He grabbed his foot and pulled it out of the stinging sea water, the wide arc of the cut smiling up at him. He let out a curse, prompting tuts from the elderly couple splashing around in the shallows with their grandchildren, and watched the first drop of blood appear.

He assumed he’d stepped on a broken shell, but he wanted to make sure it wasn’t a rusty nail or anything that required a tetanus shot. This was the height of the tourist season in Constantine Bay, so there was an alarmingly large selection of detritus he could have trodden on. But he wasn’t prepared for what he found in the silt: a thin gold ring with an enormous emerald perched in the centre, held fast with spiky prongs and hugged by a diamond on either side.

He slipped the ring into the pocket of his wetsuit and made his way out of the sea, tugging the surfboard leash behind him. He spotted Craig and Andy lying on a couple of mats at the top of the beach and raised a hand to them, his feet sinking into the warm sand as he walked.

“You’ll never guess what I just found,” he said, producing the ring.

“You shouldn’t have,” Andy said with a grin. “This is all happening too soon…”

“I stepped on it,” he said. “What are the odds?” He held the ring up to the sunlight and watched it gleam.

“Give it here,” said Andy, clambering to his feet. He let out a low whistle. “Mate, if this thing is real, it’s worth a fortune. I know a pawn shop back in Newquay…”

“Drinks are on you tonight, mate!” said Craig.

He snatched the ring back. “I’m not going to sell it. I’m going to find the owner.”

“Here we go,” said Craig. “Sentimental Susie is at it again.”

He rolled his eyes and lay back on his mat, his barrel chest pink and mottled from the sun. “Suit yourself. By the way, your foot is bleeding.”

The holiday hadn’t been a success so far, and his dislike for the pair was growing by the day. When Andy and Craig had invited him to join them on a surfing trip to Cornwall, he’d been surprised: they were the alpha males at Ringwald Estate Agents and he was decidedly beta. But he loved to surf and the promise of a fortnight in Andy’s palatial summer house was too good to pass up. A decision he was now regretting.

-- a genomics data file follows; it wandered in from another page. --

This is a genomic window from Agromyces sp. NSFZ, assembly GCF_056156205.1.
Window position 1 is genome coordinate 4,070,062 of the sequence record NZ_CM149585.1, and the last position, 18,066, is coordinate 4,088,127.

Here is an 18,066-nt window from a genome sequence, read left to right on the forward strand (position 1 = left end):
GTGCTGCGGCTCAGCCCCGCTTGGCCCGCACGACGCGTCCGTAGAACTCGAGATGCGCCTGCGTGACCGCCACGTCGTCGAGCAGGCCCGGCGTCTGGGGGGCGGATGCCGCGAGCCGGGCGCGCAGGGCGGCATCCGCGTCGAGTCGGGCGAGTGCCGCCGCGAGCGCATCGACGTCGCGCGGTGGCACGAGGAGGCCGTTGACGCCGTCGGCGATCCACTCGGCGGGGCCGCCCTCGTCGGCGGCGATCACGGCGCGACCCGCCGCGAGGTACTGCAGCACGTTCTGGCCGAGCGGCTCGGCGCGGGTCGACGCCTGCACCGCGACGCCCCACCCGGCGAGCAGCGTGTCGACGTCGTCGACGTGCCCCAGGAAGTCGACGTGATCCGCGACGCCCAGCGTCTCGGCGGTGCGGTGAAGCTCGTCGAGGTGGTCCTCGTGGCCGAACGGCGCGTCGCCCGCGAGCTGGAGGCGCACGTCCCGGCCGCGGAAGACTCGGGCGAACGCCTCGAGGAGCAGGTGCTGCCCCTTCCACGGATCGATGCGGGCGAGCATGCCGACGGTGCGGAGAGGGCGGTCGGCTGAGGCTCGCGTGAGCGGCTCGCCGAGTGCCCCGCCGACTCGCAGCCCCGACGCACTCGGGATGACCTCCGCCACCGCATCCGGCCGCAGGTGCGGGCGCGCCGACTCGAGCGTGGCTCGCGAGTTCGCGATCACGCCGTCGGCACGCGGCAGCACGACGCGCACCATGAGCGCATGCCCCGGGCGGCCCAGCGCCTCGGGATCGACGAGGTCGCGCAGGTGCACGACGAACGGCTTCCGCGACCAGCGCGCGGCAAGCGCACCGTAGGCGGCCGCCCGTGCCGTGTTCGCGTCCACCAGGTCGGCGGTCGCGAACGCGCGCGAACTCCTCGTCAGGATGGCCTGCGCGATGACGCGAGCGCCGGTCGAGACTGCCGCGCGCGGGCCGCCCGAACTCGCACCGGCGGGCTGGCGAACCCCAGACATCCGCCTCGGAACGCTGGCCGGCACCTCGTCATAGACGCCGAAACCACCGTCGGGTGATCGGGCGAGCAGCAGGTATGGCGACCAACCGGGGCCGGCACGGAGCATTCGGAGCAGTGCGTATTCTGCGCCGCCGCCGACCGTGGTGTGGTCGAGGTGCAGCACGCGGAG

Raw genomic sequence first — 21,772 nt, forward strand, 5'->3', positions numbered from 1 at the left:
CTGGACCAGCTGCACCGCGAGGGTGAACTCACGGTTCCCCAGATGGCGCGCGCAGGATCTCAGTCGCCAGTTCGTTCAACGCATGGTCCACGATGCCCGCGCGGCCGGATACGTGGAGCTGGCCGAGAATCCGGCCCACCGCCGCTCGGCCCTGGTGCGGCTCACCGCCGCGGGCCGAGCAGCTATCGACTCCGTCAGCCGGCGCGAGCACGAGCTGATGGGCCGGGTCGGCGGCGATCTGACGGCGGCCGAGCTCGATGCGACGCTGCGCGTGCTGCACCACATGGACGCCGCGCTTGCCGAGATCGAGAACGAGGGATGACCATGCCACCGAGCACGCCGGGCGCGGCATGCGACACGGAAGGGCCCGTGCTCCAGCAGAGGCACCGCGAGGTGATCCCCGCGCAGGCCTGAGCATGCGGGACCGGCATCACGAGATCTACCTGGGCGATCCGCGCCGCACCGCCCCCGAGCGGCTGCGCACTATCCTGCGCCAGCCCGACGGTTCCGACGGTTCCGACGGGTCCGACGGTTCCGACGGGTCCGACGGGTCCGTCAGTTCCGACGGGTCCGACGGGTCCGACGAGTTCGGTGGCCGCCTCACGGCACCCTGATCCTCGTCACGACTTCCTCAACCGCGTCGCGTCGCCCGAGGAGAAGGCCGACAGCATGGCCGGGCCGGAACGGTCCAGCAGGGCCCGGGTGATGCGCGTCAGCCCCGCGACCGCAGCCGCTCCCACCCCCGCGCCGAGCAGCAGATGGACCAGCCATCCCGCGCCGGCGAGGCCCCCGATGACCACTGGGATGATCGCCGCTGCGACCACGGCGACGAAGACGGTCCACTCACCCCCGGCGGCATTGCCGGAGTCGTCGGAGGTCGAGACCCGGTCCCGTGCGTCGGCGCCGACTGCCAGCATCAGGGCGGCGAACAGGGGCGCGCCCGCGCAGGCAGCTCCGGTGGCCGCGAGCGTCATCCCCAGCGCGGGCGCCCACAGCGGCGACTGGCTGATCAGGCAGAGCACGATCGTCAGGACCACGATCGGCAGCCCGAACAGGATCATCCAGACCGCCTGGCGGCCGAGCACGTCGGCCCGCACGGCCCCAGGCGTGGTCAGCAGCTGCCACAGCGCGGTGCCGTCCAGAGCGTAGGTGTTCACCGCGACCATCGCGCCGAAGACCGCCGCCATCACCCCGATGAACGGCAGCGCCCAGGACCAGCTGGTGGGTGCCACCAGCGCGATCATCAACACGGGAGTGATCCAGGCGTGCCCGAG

He spent the next few days making enquiries in the village, but no one recognised the ring. He had flyers made up and posted a photo on Facebook, asking everyone to share. He knew that a few chancers would try to claim the ring as theirs, but he knew how to flush them out: hidden inside the ring in tiny, delicate script was an inscription: “To EB, for always.”

The holiday rolled on without news. He started to avoid Craig and Andy, spending his days surfing the smaller coves and his evenings alone with a book. He decided to quit his job as soon as he got back to London. He couldn’t take it any more: cold- calling, describing a dilapidated shed as a “fixer-upper”. He was finished. Maybe he’d become a woodworker, he thought. Or teach children to surf.

He went for a final surf on the last day, calling in at the tiny general store next to the cove on his way back. He was looking for plasters: the cut on his big toe hadn’t fully healed and he’d reopened the wound when scrabbling up the rocks. He pulled the ring out of his pocket and held it up forthe shopkeeper, a windswept woman in her sixties, to see.

“I know just who that belongs to!” she exclaimed. “I’d know that whopper anywhere. She’ll be pleased as punch to have it back, I’m sure.”

“Do you know where she lives? I’d love to give it to her.”

“I’m sure I’ve got her address somewhere. Used to deliver the FT there on a weekend.” She thumbed through a binder. “Ah, here we are!” She scribbled it on a scrap of paper and handed it to him. “Good luck!”

He hurried back to the house and jumped in the car, following his directions to a huge house on the cliffs. He knocked and felt a flutter of nerves when he heard footsteps.

The door opened. A sylph-like brunette wearing a loose linen dress stood in front of him, mouth turned slightly downwards. “Yes?” she said.

“Hello,” he said, suddenly feeling himself blush. She was very beautiful. “I think I might have something of yours.”

“Really?” She sounded French.

His blush deepened.

He opened his palm, revealing the ring.

“Oh!” she said, taking a step back.

“It’s yours?”

“Yes.”

“The inscription..?

“‘To EB, for always.’”

He nodded and dropped the ring into her hand. They both stared at it for a moment. She did not smile.

Read more: Short story: The Ring by Melissa Pimentel

Print Friendly

Related posts: